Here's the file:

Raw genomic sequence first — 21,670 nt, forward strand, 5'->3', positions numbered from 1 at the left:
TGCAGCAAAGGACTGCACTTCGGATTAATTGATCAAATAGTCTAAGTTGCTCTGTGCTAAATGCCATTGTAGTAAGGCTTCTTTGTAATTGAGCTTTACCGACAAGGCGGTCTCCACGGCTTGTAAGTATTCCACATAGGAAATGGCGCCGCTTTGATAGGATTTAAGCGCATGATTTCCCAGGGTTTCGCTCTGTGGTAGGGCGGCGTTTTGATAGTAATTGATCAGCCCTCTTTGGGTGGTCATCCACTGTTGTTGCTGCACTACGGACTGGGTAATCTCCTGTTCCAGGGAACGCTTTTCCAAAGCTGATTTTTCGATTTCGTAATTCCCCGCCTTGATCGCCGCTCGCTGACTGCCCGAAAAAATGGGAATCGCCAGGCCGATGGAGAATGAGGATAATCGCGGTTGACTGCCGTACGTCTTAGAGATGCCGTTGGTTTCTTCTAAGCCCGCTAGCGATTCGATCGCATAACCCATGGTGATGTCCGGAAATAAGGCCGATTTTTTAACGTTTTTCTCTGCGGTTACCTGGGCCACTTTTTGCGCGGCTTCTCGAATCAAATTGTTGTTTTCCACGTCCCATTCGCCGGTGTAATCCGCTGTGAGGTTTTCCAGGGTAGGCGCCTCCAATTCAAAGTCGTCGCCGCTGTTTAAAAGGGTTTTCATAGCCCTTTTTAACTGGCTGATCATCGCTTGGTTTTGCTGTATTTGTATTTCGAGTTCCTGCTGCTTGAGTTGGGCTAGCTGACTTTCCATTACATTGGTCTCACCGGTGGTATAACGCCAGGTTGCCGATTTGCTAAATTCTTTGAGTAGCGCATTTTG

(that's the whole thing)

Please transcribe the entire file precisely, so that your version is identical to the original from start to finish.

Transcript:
Raw genomic sequence first — 21,670 nt, forward strand, 5'->3', positions numbered from 1 at the left:
TGCAGCAAAGGACTGCACTTCGGATTAATTGATCAAATAGTCTAAGTTGCTCTGTGCTAAATGCCATTGTAGTAAGGCTTCTTTGTAATTGAGCTTTACCGACAAGGCGGTCTCCACGGCTTGTAAGTATTCCACATAGGAAATGGCGCCGCTTTGATAGGATTTAAGCGCATGATTTCCCAGGGTTTCGCTCTGTGGTAGGGCGGCGTTTTGATAGTAATTGATCAGCCCTCTTTGGGTGGTCATCCACTGTTGTTGCTGCACTACGGACTGGGTAATCTCCTGTTCCAGGGAACGCTTTTCCAAAGCTGATTTTTCGATTTCGTAATTCCCCGCCTTGATCGCCGCTCGCTGACTGCCCGAAAAAATGGGAATCGCCAGGCCGATGGAGAATGAGGATAATCGCGGTTGACTGCCGTACGTCTTAGAGATGCCGTTGGTTTCTTCTAAGCCCGCTAGCGATTCGATCGCATAACCCATGGTGATGTCCGGAAATAAGGCCGATTTTTTAACGTTTTTCTCTGCGGTTACCTGGGCCACTTTTTGCGCGGCTTCTCGAATCAAATTGTTGTTTTCCACGTCCCATTCGCCGGTGTAATCCGCTGTGAGGTTTTCCAGGGTAGGCGCCTCCAATTCAAAGTCGTCGCCGCTGTTTAAAAGGGTTTTCATAGCCCTTTTTAACTGGCTGATCATCGCTTGGTTTTGCTGTATTTGTATTTCGAGTTCCTGCTGCTTGAGTTGGGCTAGCTGACTTTCCATTACATTGGTCTCACCGGTGGTATAACGCCAGGTTGCCGATTTGCTAAATTCTTTGAGTAGCGCATTTTG